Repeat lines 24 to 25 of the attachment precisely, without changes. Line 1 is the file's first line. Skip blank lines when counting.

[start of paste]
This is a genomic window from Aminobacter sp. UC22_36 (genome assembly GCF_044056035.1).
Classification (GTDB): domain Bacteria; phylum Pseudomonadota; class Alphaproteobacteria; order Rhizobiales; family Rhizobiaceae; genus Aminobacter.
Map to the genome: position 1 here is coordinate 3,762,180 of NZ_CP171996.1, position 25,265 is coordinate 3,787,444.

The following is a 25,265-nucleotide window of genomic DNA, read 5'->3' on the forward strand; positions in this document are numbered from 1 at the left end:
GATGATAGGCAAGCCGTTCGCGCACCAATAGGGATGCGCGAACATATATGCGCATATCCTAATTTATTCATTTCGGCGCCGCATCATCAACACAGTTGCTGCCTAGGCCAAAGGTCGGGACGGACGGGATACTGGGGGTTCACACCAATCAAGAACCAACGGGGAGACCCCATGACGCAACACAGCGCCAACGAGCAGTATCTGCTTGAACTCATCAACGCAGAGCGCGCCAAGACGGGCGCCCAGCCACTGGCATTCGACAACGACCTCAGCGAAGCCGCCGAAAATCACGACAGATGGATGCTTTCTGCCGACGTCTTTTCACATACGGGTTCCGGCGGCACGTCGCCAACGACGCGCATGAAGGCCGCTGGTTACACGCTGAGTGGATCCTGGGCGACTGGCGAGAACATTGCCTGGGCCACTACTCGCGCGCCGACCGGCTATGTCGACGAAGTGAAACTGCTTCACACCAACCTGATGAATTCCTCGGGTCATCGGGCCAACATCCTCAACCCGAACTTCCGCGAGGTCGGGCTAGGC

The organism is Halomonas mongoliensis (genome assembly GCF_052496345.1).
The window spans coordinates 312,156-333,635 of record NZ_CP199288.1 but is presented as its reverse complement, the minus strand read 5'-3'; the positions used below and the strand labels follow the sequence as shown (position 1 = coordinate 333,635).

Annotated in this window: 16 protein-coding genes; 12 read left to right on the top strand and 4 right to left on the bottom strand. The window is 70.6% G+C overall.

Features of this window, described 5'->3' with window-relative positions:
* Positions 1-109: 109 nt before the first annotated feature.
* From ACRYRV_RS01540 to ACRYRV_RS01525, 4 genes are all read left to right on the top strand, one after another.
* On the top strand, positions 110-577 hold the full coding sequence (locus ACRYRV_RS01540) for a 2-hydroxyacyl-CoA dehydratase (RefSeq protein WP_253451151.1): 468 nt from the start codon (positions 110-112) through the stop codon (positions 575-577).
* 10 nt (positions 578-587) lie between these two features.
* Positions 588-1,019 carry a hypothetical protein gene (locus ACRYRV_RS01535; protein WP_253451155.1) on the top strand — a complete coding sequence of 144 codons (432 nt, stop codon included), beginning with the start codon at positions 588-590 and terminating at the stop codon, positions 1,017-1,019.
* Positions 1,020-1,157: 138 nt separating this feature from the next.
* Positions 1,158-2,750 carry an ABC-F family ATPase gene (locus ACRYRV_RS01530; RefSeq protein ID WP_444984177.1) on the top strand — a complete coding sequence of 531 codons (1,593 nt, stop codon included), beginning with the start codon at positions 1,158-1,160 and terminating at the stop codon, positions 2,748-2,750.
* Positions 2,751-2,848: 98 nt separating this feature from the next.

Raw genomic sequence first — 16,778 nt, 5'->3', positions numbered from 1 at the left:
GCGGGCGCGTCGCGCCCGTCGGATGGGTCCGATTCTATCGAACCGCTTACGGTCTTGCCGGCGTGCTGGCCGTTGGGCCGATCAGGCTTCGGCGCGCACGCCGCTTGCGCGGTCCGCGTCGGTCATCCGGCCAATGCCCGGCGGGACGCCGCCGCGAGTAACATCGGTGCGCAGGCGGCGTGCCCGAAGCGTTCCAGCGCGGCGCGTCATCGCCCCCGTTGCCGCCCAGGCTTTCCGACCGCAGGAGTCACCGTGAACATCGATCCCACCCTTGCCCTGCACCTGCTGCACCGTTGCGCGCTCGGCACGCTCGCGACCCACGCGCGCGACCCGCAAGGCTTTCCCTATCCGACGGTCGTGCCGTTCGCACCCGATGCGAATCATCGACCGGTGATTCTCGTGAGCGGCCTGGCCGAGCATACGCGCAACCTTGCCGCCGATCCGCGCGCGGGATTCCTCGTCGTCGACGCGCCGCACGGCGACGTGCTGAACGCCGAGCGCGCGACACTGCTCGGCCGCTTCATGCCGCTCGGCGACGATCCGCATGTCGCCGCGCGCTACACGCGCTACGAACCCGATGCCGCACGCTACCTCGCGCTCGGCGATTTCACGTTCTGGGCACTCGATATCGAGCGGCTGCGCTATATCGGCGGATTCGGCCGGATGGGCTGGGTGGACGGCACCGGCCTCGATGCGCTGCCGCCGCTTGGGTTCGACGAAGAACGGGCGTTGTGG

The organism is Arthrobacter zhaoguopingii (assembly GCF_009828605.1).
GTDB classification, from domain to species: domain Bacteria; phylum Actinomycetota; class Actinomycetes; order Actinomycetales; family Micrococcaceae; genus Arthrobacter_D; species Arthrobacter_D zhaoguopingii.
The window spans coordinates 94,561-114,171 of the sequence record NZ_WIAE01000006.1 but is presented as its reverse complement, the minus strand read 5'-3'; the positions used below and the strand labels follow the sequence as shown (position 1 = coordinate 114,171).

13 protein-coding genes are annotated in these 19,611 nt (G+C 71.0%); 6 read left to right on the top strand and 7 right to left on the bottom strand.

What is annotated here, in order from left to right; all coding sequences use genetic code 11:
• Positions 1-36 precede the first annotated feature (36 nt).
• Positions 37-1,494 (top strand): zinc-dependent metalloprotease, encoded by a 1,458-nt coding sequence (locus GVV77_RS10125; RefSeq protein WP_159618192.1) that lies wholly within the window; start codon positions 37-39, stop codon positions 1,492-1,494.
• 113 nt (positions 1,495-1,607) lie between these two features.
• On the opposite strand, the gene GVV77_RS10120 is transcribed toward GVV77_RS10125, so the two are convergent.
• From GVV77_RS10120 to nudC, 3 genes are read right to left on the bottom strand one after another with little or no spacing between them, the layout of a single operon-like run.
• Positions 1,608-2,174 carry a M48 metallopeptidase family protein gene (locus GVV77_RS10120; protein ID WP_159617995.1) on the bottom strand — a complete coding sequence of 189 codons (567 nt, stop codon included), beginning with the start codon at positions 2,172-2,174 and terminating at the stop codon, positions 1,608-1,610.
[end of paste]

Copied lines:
What is annotated here, in order from left to right; all coding sequences use genetic code 11:
• Positions 1-36 precede the first annotated feature (36 nt).